The US and global economy is facing a “very, very serious” mix of headwinds that is likely to cause a recession by the middle of next year, warns Jamie Dimon, chief executive of JP Morgan Chase, the largest American investment bank.
Dimon pointed to the effects of runaway inflation, sharp interest rate rises and Russia’s war in Ukraine, as factors that informed his thinking, The Guardian reported.
But he added that the US is “actually still doing well” and consumers were likely to be in better shape compared with the global financial crisis in 2008.
Dimon said that the US Federal Reserve “waited too long and did too little” as inflation jumped to a 40-year high over the past 18 months.
He said the central bank, which has raised rates five times so far this year, is “clearly catching up”.
“And, you know, from here, let’s all wish him (Fed chair Jerome Powell) success and keep our fingers crossed that they managed to slow down the economy enough so that whatever it is, is mild – and it is possible,” The Guardian quoted Dimon as saying.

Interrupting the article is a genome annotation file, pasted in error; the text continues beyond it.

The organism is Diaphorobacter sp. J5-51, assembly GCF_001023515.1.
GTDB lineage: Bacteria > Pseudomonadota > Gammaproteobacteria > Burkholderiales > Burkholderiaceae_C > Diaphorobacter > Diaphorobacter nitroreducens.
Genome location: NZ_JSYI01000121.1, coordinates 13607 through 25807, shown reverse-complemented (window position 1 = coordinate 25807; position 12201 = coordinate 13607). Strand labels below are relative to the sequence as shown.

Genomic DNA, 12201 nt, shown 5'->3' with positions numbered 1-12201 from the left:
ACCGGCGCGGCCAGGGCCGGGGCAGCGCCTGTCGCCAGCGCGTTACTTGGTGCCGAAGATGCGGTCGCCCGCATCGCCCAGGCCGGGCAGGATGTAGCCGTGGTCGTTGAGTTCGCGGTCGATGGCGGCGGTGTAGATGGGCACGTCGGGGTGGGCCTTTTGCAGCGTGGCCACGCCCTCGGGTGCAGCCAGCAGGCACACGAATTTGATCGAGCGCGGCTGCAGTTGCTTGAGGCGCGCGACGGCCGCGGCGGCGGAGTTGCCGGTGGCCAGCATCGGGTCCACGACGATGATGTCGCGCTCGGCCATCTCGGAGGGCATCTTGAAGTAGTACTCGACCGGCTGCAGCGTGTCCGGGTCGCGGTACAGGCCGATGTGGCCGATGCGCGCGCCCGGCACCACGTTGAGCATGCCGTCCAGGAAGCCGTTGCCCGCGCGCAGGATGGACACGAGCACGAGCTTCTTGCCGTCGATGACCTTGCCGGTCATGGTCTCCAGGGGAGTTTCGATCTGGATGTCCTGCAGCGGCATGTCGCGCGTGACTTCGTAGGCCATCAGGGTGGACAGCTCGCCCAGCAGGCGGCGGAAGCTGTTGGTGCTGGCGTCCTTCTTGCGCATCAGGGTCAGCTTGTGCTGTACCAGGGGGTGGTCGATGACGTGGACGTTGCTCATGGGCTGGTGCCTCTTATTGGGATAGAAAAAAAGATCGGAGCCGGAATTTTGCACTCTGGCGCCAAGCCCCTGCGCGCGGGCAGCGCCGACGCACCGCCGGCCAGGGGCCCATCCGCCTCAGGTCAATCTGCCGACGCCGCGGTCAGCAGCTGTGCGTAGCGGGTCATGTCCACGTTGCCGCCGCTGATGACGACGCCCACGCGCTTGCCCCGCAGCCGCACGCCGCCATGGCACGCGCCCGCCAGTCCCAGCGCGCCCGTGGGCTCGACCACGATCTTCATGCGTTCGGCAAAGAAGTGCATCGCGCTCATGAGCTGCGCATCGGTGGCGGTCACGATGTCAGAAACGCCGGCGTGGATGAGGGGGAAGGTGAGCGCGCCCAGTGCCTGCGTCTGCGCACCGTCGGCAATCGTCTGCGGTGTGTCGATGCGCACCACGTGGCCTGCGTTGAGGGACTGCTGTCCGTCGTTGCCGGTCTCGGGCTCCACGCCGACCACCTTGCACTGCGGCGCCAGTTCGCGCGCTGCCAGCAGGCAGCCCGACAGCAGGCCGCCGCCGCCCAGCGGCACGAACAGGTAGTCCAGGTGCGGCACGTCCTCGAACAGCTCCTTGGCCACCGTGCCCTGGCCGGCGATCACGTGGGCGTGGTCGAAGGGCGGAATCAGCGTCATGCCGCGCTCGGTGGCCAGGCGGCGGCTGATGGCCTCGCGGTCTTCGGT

But the bank chief said he expected volatile market conditions that could coincide with disordered financial conditions.
The benchmark S&P 500, Dimon said, could fall by “another easy 20 per cent”, The Guardian reported.
“The next 20 per cent would be much more painful than the first.”
This is not the first time Dimon has warned of a sharp financial downtown.
In June he said he was preparing the bank for an economic “hurricane”, adding that JP Morgan “is bracing ourselves and we’re going to be very conservative with our balance sheet”.
Dimon is not alone in anticipating tough times.
Over the weekend, Mohamed El-Erian, chief economic adviser at the German financial services giant Allianz SE said the US economy is on “a bumpy journey to a better destination”.